Jeffrey R. Greene and Jeff Wray
In October 2017, Honeywell announced not one but two divestments representing close to US$7.5 billion in revenues. It planned to execute each via a tax-free spin-off and receive total dividends of US$3 billion at closing. For most companies, a single carve-out would be a major undertaking. For Honeywell, these were just two more transactions in a 15-year journey of prolific portfolio reshaping that included close to 100 acquisitions interspersed with 70 divestments.
The most recent moves resulted from a comprehensive portfolio review process that the new CEO, Darius Adamczyk, described as “objective and fact-based, involving extensive analysis and input from industry experts and participants as well as from our shareowners. The foundation of the announcement was a set of criteria … against which each business was measured.”1 Responding to an analyst’s question about future investments, he went on to say, “So the punchline for me is, we’re going to be very active in the M&A arena. In terms of prioritization, I think now, given these two spins and given … the optimized capital structure, I’m very excited about investing in any of the four [remaining business] platforms.”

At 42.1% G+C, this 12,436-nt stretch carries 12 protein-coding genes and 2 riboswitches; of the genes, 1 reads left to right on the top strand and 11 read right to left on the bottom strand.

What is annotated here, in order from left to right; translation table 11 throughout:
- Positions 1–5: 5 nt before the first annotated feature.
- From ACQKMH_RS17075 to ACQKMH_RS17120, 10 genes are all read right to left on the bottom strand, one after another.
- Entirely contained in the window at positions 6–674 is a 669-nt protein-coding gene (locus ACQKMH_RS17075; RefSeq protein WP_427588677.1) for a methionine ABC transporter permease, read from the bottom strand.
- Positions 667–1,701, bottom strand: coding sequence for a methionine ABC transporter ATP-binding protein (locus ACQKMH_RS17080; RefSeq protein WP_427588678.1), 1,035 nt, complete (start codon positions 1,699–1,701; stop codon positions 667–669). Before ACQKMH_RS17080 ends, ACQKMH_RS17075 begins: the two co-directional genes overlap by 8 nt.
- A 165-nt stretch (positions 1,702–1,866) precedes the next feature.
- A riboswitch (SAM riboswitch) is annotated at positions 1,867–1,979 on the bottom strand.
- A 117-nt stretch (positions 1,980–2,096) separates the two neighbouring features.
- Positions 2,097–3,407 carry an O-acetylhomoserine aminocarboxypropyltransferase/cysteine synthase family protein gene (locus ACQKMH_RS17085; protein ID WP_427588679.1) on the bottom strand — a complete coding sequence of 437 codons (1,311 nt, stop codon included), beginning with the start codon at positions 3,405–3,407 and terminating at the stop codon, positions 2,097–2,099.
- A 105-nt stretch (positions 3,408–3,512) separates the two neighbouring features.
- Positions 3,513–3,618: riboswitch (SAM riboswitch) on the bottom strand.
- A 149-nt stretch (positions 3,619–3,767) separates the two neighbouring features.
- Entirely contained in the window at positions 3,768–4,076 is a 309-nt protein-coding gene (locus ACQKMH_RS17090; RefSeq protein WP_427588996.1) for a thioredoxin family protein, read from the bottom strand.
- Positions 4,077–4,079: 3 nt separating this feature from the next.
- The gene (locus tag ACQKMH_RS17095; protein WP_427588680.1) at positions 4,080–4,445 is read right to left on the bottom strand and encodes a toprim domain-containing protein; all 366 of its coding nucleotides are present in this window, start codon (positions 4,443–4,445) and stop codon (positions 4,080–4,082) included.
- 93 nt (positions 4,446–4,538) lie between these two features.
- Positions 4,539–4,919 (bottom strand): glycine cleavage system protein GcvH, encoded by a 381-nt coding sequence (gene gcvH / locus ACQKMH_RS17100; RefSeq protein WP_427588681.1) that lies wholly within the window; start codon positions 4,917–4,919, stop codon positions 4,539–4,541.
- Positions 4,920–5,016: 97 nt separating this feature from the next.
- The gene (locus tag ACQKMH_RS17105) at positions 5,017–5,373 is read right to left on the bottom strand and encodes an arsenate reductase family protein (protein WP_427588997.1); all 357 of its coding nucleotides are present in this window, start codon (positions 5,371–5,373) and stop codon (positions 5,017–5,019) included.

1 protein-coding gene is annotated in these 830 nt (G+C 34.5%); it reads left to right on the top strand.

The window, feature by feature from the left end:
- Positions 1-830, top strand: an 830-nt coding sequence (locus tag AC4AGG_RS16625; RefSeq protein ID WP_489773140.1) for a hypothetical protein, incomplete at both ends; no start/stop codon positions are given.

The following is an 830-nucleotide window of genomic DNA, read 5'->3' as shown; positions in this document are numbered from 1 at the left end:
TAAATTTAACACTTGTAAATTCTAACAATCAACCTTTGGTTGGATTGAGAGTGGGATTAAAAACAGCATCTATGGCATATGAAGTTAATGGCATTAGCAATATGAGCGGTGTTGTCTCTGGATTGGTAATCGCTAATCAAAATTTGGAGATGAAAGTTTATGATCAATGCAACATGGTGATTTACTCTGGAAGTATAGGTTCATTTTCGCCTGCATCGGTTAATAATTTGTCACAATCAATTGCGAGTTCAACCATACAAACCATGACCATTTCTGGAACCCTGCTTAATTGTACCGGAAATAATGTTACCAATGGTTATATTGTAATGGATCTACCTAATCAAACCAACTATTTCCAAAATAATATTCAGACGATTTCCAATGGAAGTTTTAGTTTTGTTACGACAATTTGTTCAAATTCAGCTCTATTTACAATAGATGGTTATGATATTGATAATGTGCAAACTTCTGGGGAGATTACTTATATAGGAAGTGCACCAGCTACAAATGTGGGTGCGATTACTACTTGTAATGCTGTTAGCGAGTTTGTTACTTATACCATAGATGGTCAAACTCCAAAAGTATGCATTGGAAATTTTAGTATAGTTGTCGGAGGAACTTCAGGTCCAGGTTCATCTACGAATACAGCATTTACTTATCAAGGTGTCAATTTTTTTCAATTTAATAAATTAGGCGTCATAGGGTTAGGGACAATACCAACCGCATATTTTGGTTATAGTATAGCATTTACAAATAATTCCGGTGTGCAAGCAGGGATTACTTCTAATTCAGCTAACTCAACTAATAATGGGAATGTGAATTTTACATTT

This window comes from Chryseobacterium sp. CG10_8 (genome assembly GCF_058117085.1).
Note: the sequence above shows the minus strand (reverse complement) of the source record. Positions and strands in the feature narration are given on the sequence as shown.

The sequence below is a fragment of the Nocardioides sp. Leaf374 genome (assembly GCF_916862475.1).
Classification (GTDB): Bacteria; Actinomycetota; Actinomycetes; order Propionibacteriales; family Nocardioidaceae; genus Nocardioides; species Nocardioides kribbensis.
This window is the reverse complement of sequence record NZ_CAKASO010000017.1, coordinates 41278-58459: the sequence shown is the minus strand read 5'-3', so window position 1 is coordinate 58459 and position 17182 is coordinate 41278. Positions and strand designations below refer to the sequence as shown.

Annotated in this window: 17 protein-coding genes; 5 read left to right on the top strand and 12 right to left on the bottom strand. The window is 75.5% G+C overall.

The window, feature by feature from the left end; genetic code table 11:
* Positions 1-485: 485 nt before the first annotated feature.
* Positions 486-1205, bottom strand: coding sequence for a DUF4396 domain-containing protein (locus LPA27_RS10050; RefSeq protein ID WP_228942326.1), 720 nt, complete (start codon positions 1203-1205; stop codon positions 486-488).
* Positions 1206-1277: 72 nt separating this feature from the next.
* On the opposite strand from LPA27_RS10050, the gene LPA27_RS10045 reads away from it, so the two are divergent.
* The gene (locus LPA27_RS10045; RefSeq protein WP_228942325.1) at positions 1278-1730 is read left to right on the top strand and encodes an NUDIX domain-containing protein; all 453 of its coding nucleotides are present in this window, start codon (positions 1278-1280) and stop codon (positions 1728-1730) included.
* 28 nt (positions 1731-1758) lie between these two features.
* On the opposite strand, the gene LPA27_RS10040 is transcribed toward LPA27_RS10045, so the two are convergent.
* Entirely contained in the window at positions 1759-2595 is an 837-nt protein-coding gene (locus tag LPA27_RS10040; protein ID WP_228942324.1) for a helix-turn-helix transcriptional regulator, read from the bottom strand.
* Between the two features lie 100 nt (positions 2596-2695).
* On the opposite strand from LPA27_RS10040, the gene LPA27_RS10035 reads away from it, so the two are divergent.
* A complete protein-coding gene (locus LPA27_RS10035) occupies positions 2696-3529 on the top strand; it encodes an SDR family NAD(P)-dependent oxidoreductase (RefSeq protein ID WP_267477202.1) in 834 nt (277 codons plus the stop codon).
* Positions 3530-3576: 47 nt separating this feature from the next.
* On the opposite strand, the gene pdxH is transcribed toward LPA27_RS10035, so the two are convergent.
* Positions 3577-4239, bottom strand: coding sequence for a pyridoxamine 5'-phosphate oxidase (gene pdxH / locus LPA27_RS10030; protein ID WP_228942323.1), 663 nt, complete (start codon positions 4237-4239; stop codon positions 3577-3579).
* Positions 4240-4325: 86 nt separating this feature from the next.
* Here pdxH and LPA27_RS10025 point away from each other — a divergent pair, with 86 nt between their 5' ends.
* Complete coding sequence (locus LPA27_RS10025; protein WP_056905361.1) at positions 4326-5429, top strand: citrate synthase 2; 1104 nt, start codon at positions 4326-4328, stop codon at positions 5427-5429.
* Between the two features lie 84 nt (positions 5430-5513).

Even Daniel Loeb, the prominent shareholder activist who had been agitating for a different path, said through a spokeswoman that he was pleased the board and management chose to conduct a thorough portfolio review and ...